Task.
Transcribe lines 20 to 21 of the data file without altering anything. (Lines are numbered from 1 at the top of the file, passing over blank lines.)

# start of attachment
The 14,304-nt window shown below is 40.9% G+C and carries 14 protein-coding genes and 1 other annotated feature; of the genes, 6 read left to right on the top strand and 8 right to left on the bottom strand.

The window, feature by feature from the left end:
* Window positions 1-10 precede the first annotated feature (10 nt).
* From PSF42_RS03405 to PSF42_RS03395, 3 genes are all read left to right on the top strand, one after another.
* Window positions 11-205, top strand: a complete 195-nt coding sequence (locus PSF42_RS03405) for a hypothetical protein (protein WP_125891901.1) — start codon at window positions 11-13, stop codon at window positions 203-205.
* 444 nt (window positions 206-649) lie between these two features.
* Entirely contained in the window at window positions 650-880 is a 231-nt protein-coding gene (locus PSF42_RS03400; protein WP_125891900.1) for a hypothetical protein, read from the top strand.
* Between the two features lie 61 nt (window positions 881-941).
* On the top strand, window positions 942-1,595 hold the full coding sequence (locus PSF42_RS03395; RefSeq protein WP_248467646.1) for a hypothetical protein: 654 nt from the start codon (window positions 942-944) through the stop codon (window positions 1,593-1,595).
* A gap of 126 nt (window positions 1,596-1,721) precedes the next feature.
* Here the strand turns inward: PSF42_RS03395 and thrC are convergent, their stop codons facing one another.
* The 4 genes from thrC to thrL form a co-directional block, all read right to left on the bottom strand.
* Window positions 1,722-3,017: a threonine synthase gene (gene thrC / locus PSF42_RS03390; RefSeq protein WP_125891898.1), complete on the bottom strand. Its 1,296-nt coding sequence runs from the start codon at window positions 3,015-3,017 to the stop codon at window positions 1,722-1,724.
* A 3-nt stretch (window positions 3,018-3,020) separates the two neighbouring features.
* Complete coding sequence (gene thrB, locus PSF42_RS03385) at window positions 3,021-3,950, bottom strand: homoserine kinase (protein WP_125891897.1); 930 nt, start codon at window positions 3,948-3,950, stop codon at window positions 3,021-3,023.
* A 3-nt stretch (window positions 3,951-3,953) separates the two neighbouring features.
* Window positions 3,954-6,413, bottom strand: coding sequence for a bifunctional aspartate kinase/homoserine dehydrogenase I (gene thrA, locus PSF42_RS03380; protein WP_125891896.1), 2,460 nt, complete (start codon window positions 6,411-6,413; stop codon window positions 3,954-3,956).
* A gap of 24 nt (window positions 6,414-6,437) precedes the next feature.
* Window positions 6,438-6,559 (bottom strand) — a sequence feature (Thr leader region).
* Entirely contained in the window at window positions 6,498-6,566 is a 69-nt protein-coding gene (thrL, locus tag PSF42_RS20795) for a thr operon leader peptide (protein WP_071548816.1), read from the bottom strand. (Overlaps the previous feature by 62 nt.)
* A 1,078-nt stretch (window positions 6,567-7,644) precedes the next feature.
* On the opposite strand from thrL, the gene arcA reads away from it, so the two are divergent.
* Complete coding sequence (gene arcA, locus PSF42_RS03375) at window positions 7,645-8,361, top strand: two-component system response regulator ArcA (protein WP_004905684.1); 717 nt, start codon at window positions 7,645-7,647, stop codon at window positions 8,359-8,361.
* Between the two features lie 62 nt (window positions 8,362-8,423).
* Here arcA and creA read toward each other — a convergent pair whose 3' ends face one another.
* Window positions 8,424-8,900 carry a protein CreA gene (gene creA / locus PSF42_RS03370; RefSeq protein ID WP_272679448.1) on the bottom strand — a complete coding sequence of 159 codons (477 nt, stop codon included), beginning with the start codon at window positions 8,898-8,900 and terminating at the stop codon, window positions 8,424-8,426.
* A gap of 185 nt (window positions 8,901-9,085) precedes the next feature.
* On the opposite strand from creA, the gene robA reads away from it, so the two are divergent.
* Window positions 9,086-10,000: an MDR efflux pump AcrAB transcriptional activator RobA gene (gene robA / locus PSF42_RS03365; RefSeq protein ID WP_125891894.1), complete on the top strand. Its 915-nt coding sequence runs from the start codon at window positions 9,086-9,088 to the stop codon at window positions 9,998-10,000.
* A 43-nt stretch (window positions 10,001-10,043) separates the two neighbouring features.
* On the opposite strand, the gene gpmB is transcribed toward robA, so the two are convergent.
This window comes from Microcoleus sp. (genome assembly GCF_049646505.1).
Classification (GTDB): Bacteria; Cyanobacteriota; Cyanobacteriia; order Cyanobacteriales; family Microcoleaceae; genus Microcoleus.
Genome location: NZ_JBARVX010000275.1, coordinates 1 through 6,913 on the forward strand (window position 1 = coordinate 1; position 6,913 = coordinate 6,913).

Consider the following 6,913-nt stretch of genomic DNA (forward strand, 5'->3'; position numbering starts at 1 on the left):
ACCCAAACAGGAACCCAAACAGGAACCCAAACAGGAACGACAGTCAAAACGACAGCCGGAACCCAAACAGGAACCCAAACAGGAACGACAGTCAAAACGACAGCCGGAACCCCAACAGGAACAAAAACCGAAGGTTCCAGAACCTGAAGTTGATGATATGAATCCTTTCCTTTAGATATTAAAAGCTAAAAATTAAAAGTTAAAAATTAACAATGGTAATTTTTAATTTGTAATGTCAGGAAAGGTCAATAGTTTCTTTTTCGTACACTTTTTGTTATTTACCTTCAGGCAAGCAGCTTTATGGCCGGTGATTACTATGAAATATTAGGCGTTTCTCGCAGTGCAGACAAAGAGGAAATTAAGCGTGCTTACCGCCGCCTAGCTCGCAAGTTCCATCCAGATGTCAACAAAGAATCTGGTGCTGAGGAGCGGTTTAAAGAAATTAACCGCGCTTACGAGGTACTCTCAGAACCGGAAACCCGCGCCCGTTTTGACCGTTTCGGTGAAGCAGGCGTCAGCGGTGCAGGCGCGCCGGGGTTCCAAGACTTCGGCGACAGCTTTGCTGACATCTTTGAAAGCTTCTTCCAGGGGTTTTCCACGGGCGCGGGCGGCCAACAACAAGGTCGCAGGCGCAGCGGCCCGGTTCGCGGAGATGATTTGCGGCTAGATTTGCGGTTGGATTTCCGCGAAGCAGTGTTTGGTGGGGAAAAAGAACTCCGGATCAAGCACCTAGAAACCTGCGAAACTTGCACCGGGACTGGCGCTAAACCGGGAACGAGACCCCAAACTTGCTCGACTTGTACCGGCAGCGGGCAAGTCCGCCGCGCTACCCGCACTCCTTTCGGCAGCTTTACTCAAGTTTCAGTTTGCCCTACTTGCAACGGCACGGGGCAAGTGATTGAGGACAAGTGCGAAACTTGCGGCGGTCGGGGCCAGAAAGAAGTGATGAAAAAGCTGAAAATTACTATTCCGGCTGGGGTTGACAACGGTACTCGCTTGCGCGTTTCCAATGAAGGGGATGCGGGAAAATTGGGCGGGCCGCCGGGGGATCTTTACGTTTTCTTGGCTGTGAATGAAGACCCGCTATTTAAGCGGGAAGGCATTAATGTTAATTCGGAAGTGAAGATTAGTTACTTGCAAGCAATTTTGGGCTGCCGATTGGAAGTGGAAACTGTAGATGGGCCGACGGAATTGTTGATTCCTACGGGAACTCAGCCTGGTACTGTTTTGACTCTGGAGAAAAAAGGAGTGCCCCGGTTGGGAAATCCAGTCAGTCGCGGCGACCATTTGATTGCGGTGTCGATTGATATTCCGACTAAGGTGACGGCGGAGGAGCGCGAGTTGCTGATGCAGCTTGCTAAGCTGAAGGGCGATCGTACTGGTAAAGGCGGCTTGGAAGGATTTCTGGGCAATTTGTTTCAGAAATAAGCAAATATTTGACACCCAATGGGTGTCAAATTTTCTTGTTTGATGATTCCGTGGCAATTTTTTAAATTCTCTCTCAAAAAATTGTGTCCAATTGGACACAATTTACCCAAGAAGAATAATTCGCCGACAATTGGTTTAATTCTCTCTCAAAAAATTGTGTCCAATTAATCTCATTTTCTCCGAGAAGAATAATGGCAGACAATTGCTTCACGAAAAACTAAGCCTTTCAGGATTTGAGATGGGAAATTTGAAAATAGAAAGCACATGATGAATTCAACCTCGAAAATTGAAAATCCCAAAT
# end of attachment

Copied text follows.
* Entirely contained in the window at window positions 6,498-6,566 is a 69-nt protein-coding gene (thrL, locus tag PSF42_RS20795) for a thr operon leader peptide (protein WP_071548816.1), read from the bottom strand. (Overlaps the previous feature by 62 nt.)
* A 1,078-nt stretch (window positions 6,567-7,644) precedes the next feature.